Sunday, November 8, 2015

Giving Your Two Cents Worth

IMARK 12:38-44
38As Jesus taught, he said, "Beware of the scribes, who like to walk around in long robes, and to be greeted with respect in the marketplaces, 39and to have the best seats in the synagogues and places of honor at banquets! 40They devour widows' houses and for the sake of appearance say long prayers. They will receive the greater condemnation."
41He sat down opposite the treasury, and watched the crowd putting money into the treasury. Many rich people put in large sums. 42A poor widow came and put in two small copper coins, which are worth a penny.43Then he called his disciples and said to them, "Truly I tell you, this poor widow has put in more than all those who are contributing to the treasury. 44For all of them have contributed out of their abundance; but she out of her poverty has put in everything she had, all she had to live on."

A few years ago I was working with a youth group at a church in Pittsburgh. We had a great location. The church was on a main street at a pretty busy intersection with a traffic light. People walked past on the sidewalk. That spot was a great place to make a statement about Jesus.

So, the kids and I decided that we would use the churches lawn to do something Jesus-y. Something to show the neighborhood the love of Christ. We decided to stand outside on a chilly day and pass out free hot chocolate and talk with the people went by.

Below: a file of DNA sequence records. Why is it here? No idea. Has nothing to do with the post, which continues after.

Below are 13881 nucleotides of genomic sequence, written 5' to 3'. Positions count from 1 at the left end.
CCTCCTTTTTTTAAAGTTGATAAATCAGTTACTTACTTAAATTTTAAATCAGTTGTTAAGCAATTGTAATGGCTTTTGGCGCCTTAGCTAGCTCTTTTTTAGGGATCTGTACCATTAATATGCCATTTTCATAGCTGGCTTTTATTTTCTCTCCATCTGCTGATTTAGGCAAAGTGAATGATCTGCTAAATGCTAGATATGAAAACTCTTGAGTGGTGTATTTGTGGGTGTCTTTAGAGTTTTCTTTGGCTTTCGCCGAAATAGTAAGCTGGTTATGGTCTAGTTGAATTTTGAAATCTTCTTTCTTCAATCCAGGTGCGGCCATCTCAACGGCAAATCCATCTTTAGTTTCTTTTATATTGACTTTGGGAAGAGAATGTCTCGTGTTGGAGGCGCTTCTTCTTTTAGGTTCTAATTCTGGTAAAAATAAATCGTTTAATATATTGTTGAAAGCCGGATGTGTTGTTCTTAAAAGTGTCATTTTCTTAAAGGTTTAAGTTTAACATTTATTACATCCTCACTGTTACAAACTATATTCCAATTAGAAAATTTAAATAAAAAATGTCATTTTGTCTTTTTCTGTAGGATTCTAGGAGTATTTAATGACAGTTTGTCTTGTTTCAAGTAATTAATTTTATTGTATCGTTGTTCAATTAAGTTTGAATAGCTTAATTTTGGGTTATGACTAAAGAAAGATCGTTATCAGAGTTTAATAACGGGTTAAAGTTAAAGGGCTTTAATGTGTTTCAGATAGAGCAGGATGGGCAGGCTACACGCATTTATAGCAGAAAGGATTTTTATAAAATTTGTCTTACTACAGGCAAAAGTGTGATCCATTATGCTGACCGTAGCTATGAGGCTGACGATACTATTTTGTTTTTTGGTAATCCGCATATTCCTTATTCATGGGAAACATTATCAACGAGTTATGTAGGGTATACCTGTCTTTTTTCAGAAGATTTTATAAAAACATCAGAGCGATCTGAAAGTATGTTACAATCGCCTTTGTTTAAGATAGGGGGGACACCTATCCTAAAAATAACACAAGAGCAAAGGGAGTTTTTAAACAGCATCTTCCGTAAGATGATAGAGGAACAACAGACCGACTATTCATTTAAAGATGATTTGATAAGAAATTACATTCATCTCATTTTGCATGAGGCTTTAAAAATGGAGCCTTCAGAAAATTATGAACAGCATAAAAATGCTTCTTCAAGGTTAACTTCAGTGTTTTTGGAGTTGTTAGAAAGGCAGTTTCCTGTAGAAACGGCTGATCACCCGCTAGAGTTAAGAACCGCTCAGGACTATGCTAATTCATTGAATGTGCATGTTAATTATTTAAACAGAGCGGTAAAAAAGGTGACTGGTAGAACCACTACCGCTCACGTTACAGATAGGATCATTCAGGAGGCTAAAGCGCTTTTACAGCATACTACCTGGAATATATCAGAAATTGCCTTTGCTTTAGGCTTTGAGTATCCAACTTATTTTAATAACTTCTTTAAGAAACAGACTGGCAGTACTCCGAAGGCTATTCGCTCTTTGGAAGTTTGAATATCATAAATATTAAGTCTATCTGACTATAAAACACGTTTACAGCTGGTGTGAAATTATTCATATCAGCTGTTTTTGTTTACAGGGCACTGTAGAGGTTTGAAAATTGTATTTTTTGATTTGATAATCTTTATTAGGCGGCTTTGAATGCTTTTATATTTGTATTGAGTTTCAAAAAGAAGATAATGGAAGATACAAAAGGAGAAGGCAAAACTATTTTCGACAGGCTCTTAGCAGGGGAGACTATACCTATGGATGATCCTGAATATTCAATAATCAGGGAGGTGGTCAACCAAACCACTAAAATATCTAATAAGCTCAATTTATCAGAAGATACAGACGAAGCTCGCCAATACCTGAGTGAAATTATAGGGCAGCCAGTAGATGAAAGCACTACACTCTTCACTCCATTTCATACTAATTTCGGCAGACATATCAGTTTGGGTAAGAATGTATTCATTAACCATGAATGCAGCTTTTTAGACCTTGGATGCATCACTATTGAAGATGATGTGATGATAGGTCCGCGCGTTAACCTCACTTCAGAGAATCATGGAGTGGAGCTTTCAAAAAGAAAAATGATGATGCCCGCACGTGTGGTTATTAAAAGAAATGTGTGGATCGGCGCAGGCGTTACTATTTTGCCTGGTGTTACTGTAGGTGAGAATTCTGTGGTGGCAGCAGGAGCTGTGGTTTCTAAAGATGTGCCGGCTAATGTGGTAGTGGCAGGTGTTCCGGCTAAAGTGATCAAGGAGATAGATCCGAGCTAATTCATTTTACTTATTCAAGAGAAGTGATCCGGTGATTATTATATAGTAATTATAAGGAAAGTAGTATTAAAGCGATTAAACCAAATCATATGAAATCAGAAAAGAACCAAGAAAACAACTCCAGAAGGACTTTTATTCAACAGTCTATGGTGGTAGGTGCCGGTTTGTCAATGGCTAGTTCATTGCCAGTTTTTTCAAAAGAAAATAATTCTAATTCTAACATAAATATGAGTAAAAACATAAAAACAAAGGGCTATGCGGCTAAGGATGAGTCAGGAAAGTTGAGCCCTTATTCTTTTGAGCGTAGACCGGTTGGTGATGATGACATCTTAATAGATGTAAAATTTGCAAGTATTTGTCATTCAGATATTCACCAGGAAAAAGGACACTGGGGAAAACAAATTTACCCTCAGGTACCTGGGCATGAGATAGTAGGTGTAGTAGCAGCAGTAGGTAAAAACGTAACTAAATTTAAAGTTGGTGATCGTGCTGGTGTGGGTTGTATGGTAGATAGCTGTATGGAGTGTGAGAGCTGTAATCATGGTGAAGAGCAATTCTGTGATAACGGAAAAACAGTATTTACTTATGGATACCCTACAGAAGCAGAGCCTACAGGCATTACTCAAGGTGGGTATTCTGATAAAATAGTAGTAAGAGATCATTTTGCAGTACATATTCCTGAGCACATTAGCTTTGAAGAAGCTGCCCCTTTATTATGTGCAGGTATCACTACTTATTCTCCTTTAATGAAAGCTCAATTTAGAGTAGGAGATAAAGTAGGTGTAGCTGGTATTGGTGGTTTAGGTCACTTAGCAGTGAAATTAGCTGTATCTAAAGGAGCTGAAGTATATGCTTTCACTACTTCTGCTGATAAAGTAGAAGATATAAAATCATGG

The church members donated the hot chocolate and toppings like marshmallows, candy canes, whipped cream and mini M&M’s. But we also had some cookies to sell and put a can out for donations.

The kids were excitedly shouting out “free hot chocolate”  to the passersby as teenagers will. Some people ignored them but many came up and took some hot chocolate. Some people took the free drink. Others threw in a dollar or two into the donation bucket. Church members stopped over and would toss in $10s and $20s.

Then, an old woman in a babushka came up and a hush came over the kids. She was obviously different from them. Her mouth was sunken in and she had layers and layers of clothes on. Taking the lead, I asked her if she would like some hot chocolate. I explained that it was free,

Yes, she nodded.

“What do you want on it?” one of the kids asked gently. She seemed bewildered by the question.

“Do you want some whipped cream on the top?” the young man tried again.

She nodded again.

As he was making her drink, she took out a tattered change purse. She had seen other people putting money in the can. As she opened her change purse I could see she literally had two coins in it.

She started to take the coins out to put them in the can.

“You don’t need pay for this. It’s free,” I said, touching her gently on the arm.

But she shook her head and dropped the coins in the can.

“Thank you,” I managed to get out. All of the kids said thank you as well.